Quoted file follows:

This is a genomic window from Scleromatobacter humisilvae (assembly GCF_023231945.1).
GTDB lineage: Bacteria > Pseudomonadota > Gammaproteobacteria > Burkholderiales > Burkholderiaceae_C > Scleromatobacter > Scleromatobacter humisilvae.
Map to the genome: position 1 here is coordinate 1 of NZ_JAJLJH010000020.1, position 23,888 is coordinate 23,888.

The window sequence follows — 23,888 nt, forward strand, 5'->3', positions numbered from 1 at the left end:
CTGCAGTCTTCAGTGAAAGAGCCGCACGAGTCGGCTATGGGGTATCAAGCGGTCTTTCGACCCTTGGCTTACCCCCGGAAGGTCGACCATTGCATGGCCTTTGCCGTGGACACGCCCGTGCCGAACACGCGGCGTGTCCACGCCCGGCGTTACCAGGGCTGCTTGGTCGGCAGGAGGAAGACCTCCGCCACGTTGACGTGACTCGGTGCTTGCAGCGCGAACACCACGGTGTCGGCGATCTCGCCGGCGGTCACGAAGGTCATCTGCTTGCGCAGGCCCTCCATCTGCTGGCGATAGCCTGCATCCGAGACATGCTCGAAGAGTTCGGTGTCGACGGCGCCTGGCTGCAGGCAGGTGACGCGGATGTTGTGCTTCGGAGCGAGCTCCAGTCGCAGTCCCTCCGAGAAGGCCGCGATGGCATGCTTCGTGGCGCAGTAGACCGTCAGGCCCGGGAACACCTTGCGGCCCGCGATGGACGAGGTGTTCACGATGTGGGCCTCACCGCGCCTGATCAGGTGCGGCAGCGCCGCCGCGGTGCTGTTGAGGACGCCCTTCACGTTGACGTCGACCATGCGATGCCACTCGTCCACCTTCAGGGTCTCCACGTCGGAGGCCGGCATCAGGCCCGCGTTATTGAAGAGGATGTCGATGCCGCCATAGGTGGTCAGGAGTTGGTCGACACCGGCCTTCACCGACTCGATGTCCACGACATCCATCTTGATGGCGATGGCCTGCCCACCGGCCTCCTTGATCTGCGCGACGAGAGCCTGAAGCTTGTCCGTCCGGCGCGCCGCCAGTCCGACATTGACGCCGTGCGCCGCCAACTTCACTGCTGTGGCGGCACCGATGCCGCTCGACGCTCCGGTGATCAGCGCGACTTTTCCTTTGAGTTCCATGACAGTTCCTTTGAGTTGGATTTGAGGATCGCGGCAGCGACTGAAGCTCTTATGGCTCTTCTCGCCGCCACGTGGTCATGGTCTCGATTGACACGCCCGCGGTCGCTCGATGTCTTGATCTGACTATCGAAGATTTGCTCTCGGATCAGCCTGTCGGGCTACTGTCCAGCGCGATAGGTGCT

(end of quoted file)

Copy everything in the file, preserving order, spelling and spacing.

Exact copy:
This is a genomic window from Scleromatobacter humisilvae (assembly GCF_023231945.1).
GTDB lineage: Bacteria > Pseudomonadota > Gammaproteobacteria > Burkholderiales > Burkholderiaceae_C > Scleromatobacter > Scleromatobacter humisilvae.
Map to the genome: position 1 here is coordinate 1 of NZ_JAJLJH010000020.1, position 23,888 is coordinate 23,888.

The window sequence follows — 23,888 nt, forward strand, 5'->3', positions numbered from 1 at the left end:
CTGCAGTCTTCAGTGAAAGAGCCGCACGAGTCGGCTATGGGGTATCAAGCGGTCTTTCGACCCTTGGCTTACCCCCGGAAGGTCGACCATTGCATGGCCTTTGCCGTGGACACGCCCGTGCCGAACACGCGGCGTGTCCACGCCCGGCGTTACCAGGGCTGCTTGGTCGGCAGGAGGAAGACCTCCGCCACGTTGACGTGACTCGGTGCTTGCAGCGCGAACACCACGGTGTCGGCGATCTCGCCGGCGGTCACGAAGGTCATCTGCTTGCGCAGGCCCTCCATCTGCTGGCGATAGCCTGCATCCGAGACATGCTCGAAGAGTTCGGTGTCGACGGCGCCTGGCTGCAGGCAGGTGACGCGGATGTTGTGCTTCGGAGCGAGCTCCAGTCGCAGTCCCTCCGAGAAGGCCGCGATGGCATGCTTCGTGGCGCAGTAGACCGTCAGGCCCGGGAACACCTTGCGGCCCGCGATGGACGAGGTGTTCACGATGTGGGCCTCACCGCGCCTGATCAGGTGCGGCAGCGCCGCCGCGGTGCTGTTGAGGACGCCCTTCACGTTGACGTCGACCATGCGATGCCACTCGTCCACCTTCAGGGTCTCCACGTCGGAGGCCGGCATCAGGCCCGCGTTATTGAAGAGGATGTCGATGCCGCCATAGGTGGTCAGGAGTTGGTCGACACCGGCCTTCACCGACTCGATGTCCACGACATCCATCTTGATGGCGATGGCCTGCCCACCGGCCTCCTTGATCTGCGCGACGAGAGCCTGAAGCTTGTCCGTCCGGCGCGCCGCCAGTCCGACATTGACGCCGTGCGCCGCCAACTTCACTGCTGTGGCGGCACCGATGCCGCTCGACGCTCCGGTGATCAGCGCGACTTTTCCTTTGAGTTCCATGACAGTTCCTTTGAGTTGGATTTGAGGATCGCGGCAGCGACTGAAGCTCTTATGGCTCTTCTCGCCGCCACGTGGTCATGGTCTCGATTGACACGCCCGCGGTCGCTCGATGTCTTGATCTGACTATCGAAGATTTGCTCTCGGATCAGCCTGTCGGGCTACTGTCCAGCGCGATAGGTGCT